7) International Competitiveness - MMT Flashcards Preview

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Flashcards in 7) International Competitiveness - MMT Deck (22)
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1
Q

Being competitive means that potential customers give … consideration to buying your products, as they represent good … for money

A

Being competitive means that potential customers give serious consideration to buying your products, as they represent good value for money

2
Q

how can good value be reflected?

A

Good value can be reflected either in lower prices or higher quality.

3
Q

what is the main main factor that affects international competitiveness? how?

A

Exchange rates is clearly one; many countries (China being a great example) deliberately keep the value of their currency low, thus making their exports cheaper

4
Q

what is an obvious factor that affects international competitiveness? why?

A

The most obvious is by controlling inflation; if your inflation rate is lower than competing countries then prices of your exports should be relatively cheaper than them.

5
Q

what are the factors that affects international competitiveness?

A

1) Exchange rates
2) inflation
3) labour market
4) strength of institutions

6
Q

how does the labour market affect international competitiveness?

A

with more flexible labour markets can keep wages down, thus keep costs down, meaning lower relative prices for exports.

However, there are also ways in which highly developed economies with high labour costs and strong exchange rates can be competitive

7
Q

how does the strength of institutions affect international competitiveness?

A

the strength of your institutions (financial markets etc), ease of doing business, quality of the labour force; all of these help internationa competitiveness

8
Q

what are examples of institutions?

A

courts, universities, central bank, bond markets, london stock exchange

9
Q

Devaluing a currency should in theory… international competitiveness.

A

improve

10
Q

… a currency should in theory improve international competitiveness.

A

devaluing

11
Q

Devaluing a currency should in theory improve international competitiveness, however why might this not happen straight away?

A

The Marshall Lerner Condition states that a devaluation of a currency improves the BoP (current account) only if the sum of price elasticities of demand for imports & exports are greater than one.

This is often not the case.

12
Q

Devaluing a currency should in theory improve international competitiveness. what would initially happen in the short run?

A

In the short term, demand for both imports and exports tend to be price inelastic so reducing the price of exports/increasing import prices will not have an immediate effect, mainly due to the time scale involves (e.g. businesses being tied into existing contracts with overseas businesses)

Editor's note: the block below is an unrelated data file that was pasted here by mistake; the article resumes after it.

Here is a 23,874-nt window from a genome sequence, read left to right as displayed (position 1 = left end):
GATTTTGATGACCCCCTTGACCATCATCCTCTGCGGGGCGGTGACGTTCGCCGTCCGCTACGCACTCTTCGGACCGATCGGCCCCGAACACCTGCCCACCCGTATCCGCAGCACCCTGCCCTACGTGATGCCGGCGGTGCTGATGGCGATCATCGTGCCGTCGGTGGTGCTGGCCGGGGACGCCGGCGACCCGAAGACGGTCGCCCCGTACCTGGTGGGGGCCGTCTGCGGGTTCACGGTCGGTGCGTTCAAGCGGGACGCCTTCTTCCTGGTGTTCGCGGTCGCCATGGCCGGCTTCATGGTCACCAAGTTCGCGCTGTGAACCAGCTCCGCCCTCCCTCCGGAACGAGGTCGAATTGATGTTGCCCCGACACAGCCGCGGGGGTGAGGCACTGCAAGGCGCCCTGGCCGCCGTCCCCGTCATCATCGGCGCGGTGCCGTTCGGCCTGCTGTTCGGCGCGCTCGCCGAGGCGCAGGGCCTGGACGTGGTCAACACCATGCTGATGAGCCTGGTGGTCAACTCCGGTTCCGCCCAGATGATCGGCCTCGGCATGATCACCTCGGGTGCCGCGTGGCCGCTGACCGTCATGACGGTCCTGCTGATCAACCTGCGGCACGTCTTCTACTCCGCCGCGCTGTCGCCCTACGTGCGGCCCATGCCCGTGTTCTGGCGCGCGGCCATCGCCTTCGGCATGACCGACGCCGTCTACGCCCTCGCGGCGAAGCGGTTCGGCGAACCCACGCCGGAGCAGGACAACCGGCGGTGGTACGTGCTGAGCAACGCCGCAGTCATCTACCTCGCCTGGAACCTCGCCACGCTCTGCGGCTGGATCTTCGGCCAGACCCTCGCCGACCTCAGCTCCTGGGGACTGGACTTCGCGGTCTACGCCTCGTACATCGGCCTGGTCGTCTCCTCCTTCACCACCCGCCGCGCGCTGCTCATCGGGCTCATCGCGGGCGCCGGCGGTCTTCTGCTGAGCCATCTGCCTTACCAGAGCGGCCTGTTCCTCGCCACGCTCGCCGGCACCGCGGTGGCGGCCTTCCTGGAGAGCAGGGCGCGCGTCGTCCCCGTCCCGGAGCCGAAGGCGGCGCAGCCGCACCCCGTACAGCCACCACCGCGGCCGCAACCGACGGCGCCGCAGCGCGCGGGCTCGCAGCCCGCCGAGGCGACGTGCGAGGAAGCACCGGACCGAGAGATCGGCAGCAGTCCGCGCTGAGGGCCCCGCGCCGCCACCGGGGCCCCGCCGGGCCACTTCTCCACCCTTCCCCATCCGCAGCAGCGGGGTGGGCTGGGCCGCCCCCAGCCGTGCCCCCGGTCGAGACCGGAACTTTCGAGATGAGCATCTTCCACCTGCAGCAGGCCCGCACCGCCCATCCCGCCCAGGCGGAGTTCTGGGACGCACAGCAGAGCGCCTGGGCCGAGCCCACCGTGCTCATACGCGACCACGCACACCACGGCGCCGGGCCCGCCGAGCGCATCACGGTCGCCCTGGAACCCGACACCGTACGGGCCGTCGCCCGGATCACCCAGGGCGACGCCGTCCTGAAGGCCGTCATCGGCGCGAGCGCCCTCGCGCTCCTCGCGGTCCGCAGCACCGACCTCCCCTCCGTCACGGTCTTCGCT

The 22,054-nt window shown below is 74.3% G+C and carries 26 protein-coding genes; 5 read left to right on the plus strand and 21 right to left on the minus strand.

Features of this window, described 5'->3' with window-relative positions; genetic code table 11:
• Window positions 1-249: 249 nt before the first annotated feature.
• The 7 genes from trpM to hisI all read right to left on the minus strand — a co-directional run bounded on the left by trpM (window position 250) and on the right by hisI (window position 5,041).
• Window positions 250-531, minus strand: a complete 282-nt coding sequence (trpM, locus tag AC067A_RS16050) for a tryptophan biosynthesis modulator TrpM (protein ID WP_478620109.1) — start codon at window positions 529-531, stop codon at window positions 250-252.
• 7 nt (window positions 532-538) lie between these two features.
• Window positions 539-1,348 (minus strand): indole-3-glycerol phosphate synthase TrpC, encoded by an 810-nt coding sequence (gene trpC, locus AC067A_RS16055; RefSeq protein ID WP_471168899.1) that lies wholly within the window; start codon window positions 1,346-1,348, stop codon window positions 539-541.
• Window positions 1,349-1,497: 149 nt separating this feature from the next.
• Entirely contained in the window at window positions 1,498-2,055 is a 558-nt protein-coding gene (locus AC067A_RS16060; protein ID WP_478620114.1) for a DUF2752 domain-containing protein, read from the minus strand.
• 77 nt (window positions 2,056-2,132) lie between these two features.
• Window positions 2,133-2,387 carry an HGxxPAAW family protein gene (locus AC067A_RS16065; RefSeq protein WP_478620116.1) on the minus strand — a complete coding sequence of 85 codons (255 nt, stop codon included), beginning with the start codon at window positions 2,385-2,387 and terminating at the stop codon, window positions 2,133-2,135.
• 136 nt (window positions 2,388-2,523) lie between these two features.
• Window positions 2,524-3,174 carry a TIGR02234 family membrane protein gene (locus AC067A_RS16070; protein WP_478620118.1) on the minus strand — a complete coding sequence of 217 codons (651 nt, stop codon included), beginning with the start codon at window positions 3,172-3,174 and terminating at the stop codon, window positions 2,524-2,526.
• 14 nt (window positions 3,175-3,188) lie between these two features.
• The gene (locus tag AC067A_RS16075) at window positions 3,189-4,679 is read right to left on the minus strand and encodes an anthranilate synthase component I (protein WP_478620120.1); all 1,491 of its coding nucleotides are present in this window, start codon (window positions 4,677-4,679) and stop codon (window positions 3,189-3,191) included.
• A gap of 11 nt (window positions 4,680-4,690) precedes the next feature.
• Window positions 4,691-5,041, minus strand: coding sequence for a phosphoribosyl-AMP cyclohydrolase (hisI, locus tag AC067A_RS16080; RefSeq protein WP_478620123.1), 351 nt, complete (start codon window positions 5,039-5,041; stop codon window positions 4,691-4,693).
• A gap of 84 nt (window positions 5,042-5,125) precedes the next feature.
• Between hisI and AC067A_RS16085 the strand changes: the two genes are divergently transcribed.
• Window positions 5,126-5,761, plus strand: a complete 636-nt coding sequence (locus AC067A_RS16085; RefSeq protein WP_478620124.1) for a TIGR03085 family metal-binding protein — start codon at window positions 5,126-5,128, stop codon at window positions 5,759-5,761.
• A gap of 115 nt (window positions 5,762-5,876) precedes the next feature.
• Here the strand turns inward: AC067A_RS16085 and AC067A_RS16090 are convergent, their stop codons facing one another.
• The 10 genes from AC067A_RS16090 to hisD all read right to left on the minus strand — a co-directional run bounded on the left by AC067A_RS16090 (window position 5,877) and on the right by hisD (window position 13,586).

13
Q

Devaluing a currency should in theory improve international competitiveness. what diagram shows initially what will happen in the short run?

A

The J-Curve

14
Q

Analysis of the J-Curve

A

The vertical axis shows the current account balance of
surplus payments, surplus above the line, deficit below. When the currency is devalued, due to the price inelastic nature of X&M the deficit initially gets worse. However, over time the devalued currency helps to improve international competitiveness of the country meaning that it should eventually help turn a deficit into surplus.

15
Q

short term: INELASTIC OR ELASTIC?

A

inelastic

16
Q

what is the terms of trade?

A

The Terms of Trade is the average price of exports / by the average price of imports. It is a measure of a country’s relative competitiveness.

17
Q

what happens as a result of being more competitive?

A

Becoming more competitive will lead to a higher demand for your exports meaning the terms of trade should improve. Confusingly though, improved terms of trade may then make you less competitive, if it is caused by an increase in your export prices.

18
Q

which sort of countries in particular is the terms of trade important for?

A

Terms of Trade is a a particularly important indicators for developing countries whose economies often depend on the price of key commodities (e.g. Zambia/Copper).

19
Q

what can deteriorations in terms of trade result in for developing countries?

A

Deteriorations in the terms of trade can be highly damaging to them as they receive less revenue from their exports.

20
Q

how do you calculate terms of trade?

A

index of export prices/index of import prices X100

if the answer is above 100 terms of trade have improved

21
Q

is the UK competitive?

A

World Economic Forum UK scores highly, 12 pillars of competitiveness.

22
Q

what is a flexible labour market?

A

workers have little power, UK is flexible, easier to hire and fire